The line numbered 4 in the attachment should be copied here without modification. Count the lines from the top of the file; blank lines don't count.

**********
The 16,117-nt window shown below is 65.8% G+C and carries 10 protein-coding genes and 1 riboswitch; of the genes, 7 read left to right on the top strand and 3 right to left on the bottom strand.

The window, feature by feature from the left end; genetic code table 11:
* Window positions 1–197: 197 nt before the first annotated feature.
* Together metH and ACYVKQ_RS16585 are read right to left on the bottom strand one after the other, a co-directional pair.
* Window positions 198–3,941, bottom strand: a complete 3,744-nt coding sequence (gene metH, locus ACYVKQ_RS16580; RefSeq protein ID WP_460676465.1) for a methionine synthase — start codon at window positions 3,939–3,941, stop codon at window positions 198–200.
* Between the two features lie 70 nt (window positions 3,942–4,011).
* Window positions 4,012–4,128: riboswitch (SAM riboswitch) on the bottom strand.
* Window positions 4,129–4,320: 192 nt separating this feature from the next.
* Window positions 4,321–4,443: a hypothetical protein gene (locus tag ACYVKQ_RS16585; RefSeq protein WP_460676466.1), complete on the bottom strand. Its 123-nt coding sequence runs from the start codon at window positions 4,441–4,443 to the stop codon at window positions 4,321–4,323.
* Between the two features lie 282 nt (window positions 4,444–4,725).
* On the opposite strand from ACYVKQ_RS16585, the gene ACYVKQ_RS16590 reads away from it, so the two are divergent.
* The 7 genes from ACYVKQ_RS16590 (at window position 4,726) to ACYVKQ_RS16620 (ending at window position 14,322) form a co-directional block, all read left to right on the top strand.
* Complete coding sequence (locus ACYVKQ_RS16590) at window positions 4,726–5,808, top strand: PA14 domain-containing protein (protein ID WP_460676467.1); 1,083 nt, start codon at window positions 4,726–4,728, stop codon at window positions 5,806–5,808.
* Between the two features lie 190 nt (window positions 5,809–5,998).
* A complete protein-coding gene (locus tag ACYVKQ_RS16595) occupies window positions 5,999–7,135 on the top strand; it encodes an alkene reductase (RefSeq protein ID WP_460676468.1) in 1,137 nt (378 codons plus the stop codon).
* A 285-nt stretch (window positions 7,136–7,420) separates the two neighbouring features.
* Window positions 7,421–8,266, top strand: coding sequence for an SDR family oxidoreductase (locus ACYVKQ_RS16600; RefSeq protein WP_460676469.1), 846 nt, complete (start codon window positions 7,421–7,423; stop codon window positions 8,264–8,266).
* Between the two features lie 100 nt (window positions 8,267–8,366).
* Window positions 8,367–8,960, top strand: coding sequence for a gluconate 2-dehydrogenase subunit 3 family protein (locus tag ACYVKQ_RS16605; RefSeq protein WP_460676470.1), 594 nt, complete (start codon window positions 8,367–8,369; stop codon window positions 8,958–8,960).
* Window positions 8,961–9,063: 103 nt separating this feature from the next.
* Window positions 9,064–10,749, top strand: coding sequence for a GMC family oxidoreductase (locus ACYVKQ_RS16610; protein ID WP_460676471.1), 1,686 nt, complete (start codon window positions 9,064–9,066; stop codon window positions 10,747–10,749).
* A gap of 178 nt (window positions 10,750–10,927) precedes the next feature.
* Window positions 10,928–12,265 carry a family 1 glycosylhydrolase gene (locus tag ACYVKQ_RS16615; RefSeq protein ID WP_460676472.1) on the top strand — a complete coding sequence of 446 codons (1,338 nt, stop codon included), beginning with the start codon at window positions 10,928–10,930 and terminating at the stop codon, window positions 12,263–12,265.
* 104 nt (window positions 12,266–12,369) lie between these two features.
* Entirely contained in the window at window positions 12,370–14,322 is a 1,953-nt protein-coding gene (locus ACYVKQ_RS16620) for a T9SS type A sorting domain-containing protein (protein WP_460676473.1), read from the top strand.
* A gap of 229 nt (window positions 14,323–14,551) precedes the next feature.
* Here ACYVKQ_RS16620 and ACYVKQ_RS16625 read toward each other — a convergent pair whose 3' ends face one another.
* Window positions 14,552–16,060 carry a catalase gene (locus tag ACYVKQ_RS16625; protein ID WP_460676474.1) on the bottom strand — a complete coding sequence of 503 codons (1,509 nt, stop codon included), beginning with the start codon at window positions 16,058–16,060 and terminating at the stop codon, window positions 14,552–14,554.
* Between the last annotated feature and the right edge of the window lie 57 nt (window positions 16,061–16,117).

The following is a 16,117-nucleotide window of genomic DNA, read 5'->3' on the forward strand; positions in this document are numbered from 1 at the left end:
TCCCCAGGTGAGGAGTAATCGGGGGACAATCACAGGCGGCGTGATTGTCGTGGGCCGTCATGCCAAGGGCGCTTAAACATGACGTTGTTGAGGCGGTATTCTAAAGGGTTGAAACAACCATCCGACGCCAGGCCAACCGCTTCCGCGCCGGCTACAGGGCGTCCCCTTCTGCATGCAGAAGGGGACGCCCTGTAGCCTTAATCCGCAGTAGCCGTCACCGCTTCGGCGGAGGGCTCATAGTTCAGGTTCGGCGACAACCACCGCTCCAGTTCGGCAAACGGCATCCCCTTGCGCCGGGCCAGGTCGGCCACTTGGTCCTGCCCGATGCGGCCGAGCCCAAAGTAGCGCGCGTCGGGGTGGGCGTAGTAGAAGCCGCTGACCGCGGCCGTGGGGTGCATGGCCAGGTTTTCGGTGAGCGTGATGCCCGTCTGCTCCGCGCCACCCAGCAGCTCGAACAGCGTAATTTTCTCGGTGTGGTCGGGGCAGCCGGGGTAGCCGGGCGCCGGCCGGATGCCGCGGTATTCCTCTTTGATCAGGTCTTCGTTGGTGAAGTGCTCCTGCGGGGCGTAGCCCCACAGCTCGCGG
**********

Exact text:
* Together metH and ACYVKQ_RS16585 are read right to left on the bottom strand one after the other, a co-directional pair.